His legacy is also preserved in the more than 30 recordings that he made with the SSO on the BIS label. The selections on Prague Spring International Festival – Symphonies and Orchestral Music, which was released in 2021, were made between 2008 and 2015 and provide insights into the orchestra’s stylistic development over the years. The orchestra has also released albums of contemporary works linked to East Asia, including pieces by Chen Yi, Zhou Long and Bright Sheng, which have received international recognition.
RP: The music of Rachmaninov has proven particularly successful for conductor and orchestra. How do you account for this?
CW: Rachmaninov’s music fits Shui’s personality very well: it is meticulously crafted but leaves a lot of room for big impulsive gestures. Likewise, Shui endeavors to carefully prepare and rehearse the smallest details in a work, and he is constantly exploring all the possibilities of how music can be shaped. By the time of the concert, the orchestra and conductor are therefore free to be in the moment and focus on the emotional journey of a piece.
In addition, Rachmaninov’s music is very popular with Singaporean audiences. The emotional connection that we developed with the audience (which we missed so much in recent times) and Shui’s sensitivity in that aspect permitted us as players to develop our own sense of timing and flow for this music.
The same holds true for many other pieces from the Late Romantic and Early Modern periods. Shui and the acoustics of our performing home at the Esplanade Concert Hall proved to be a perfect combination for this repertoire, which enabled us to find our own sound for the music.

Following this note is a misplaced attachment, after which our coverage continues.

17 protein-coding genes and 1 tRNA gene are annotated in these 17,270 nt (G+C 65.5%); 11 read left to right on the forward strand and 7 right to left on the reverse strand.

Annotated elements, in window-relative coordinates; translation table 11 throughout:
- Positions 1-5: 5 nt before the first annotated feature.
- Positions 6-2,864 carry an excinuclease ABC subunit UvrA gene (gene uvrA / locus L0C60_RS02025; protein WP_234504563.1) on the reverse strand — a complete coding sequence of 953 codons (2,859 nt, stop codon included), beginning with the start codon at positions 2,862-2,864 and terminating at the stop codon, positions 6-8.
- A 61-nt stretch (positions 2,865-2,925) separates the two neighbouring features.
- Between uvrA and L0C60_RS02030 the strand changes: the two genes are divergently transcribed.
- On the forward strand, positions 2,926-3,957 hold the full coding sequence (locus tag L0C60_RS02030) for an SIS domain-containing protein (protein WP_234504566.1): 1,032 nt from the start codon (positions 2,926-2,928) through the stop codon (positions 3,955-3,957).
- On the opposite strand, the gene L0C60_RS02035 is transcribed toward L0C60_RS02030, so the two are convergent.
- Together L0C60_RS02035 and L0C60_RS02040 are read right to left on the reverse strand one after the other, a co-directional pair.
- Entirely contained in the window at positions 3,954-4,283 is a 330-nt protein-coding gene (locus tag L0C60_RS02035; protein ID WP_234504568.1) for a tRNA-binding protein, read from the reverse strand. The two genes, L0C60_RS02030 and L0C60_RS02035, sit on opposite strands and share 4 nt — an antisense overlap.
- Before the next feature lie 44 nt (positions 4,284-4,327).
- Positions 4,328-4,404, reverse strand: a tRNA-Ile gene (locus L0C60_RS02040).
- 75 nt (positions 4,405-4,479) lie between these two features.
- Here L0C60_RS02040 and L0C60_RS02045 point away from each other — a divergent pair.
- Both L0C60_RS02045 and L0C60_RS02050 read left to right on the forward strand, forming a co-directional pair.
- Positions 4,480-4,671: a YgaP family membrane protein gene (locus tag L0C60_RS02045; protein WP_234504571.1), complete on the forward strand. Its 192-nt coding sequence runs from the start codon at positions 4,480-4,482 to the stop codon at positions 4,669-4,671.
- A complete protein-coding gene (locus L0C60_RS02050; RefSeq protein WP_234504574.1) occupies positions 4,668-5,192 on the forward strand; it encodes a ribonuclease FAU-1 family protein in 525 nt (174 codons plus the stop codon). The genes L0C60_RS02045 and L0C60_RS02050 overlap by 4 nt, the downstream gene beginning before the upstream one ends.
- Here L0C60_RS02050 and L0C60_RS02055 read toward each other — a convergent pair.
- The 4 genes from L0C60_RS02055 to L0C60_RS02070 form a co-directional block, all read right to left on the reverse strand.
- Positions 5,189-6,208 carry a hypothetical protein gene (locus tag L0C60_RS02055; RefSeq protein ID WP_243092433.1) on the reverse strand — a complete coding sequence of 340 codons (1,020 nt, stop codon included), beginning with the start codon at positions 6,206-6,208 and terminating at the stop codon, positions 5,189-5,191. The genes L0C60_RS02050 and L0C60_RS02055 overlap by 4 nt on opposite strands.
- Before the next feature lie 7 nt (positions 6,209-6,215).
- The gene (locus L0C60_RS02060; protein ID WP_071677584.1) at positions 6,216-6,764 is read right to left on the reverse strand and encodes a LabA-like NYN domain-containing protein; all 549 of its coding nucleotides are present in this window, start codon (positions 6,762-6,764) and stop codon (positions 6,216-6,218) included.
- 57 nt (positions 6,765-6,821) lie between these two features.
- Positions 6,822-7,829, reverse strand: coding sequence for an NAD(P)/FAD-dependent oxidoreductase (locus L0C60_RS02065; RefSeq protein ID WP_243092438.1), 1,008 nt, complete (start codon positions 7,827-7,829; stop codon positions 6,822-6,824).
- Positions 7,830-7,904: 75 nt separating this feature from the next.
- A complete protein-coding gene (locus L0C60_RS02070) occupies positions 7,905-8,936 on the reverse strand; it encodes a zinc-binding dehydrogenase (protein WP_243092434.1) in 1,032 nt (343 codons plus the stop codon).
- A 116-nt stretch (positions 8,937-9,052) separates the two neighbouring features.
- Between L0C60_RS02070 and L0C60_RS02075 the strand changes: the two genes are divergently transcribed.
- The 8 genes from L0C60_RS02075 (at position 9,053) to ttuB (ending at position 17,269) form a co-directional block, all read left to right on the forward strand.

RP: Can you provide any insights into what the 2021/22 season may bring?
Hans Sørensen: The SSO’s July to September programs are a myriad of performances including two online concerts featuring South Korean violinist Bomsori Kim and the ever-popular SSO National Day Concert
We will also present live concerts such as the SSO’s President’s Young Performers Concert; Love, Carmen and Mozart conducted by Hans Graf with violinist Ye-Eun Choi; a collaboration with the local group More Than Music; and a special evening with Jin Ta, SSO’s Principal Flute, in which he will not only perform but also talk about his life in music. There will be performances by guest artists too, such as violinists Sayaka Shoji and Kam Ning, as well as conductor Jun Markl.
RP: Any closing thoughts on what the SSO has been able to achieve during this period of uncertainty?
CHP: Over the past 18 months, we have worked tirelessly to maintain a connection with our audience in Singapore. Even though COVID-19 led to the cancellation of many concerts and limits on the number of people permitted in the concert hall, we were able to perform for local audiences and also increase our international reach through recordings and streamed performances.
Many of our concerts were performed by a small number of musicians to comply with social-distancing guidelines but, even so, the sound that they produced was a reminder of what has been missing. We look forward to the day when the full orchestra will be able to perform together again before a live audience to captivate our audiences and further build upon the SSO’s 42-year history.
Voting for Gramophone’s Orchestra of the Year Award remains live until 8am (BST) on 13 September 2021. Votes can be cast here: gramophone.co.uk/awards. The Orchestra of the Year will be revealed on 5 October at the 2021 Gramophone Classical Music Awards.